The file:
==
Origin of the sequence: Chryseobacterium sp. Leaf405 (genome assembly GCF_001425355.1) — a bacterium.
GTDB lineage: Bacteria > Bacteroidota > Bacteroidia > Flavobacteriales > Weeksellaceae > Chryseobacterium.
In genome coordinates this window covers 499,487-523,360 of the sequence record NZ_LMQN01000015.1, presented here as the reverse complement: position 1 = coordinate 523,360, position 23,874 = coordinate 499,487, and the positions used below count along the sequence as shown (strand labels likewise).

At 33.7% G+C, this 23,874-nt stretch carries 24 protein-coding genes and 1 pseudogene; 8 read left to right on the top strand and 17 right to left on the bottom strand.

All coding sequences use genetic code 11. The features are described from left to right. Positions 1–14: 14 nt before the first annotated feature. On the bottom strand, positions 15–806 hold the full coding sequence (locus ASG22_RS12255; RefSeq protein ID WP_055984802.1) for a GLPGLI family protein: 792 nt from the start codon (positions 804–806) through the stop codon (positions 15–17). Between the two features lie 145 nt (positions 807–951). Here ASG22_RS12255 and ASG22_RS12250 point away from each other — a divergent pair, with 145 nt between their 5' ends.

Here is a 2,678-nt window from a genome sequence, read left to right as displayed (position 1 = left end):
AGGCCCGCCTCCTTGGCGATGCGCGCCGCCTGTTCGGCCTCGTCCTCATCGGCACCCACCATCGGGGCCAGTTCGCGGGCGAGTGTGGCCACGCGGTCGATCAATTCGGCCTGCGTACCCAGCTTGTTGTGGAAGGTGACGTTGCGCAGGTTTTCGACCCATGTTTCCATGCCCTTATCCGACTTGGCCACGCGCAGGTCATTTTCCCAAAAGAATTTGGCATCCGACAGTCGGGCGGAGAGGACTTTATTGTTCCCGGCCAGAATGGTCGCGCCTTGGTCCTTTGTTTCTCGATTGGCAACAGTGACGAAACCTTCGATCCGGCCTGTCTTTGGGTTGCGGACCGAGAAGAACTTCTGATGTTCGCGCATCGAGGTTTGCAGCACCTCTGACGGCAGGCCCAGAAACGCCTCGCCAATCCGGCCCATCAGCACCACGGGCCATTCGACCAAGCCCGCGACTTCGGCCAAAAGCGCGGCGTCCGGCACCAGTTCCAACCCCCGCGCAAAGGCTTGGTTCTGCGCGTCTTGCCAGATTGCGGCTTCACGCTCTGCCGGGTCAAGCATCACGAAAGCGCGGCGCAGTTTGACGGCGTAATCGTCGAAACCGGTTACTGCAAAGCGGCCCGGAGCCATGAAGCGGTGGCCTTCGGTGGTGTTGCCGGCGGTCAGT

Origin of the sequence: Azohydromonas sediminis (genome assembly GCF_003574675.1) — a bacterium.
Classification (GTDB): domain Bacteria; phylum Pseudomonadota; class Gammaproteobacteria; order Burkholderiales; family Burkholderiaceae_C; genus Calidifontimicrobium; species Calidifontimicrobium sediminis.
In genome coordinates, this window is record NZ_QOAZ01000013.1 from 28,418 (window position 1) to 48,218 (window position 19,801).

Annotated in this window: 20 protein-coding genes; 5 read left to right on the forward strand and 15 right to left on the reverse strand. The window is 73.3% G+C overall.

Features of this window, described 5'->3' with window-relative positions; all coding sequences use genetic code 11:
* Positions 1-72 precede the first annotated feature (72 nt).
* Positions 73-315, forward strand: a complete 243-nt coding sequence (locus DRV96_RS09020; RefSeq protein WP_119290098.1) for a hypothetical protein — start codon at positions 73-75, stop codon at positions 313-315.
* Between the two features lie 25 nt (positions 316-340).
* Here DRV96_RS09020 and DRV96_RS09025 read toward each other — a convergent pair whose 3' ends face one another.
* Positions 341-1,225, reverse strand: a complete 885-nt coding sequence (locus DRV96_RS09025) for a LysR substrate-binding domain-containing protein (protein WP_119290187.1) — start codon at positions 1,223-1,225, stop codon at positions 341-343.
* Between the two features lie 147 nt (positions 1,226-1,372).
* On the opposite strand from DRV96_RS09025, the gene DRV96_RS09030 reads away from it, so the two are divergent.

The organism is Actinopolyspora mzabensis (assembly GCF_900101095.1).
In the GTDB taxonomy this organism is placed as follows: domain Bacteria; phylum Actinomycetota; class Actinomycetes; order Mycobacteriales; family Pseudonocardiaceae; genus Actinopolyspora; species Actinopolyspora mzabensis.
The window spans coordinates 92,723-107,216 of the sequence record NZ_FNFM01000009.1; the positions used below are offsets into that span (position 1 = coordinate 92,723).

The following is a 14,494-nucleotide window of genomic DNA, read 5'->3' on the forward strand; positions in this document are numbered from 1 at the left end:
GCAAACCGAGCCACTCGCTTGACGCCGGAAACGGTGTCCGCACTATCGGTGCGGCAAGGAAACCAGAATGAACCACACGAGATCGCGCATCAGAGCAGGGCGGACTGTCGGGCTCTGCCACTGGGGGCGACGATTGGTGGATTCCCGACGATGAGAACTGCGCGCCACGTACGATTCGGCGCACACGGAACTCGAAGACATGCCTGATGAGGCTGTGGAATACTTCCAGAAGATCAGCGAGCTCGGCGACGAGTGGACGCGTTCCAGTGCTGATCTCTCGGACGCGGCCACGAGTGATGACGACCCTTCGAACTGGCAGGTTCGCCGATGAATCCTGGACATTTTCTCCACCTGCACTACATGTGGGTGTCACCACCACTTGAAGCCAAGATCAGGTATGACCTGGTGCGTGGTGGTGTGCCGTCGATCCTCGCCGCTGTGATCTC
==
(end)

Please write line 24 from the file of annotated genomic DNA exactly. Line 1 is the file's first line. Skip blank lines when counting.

GCAAACCGAGCCACTCGCTTGACGCCGGAAACGGTGTCCGCACTATCGGTGCGGCAAGGAAACCAGAATGAACCACACGAGATCGCGCATCAGAGCAGGGCGGACTGTCGGGCTCTGCCACTGGGGGCGACGATTGGTGGATTCCCGACGATGAGAACTGCGCGCCACGTACGATTCGGCGCACACGGAACTCGAAGACATGCCTGATGAGGCTGTGGAATACTTCCAGAAGATCAGCGAGCTCGGCGACGAGTGGACGCGTTCCAGTGCTGATCTCTCGGACGCGGCCACGAGTGATGACGACCCTTCGAACTGGCAGGTTCGCCGATGAATCCTGGACATTTTCTCCACCTGCACTACATGTGGGTGTCACCACCACTTGAAGCCAAGATCAGGTATGACCTGGTGCGTGGTGGTGTGCCGTCGATCCTCGCCGCTGTGATCTC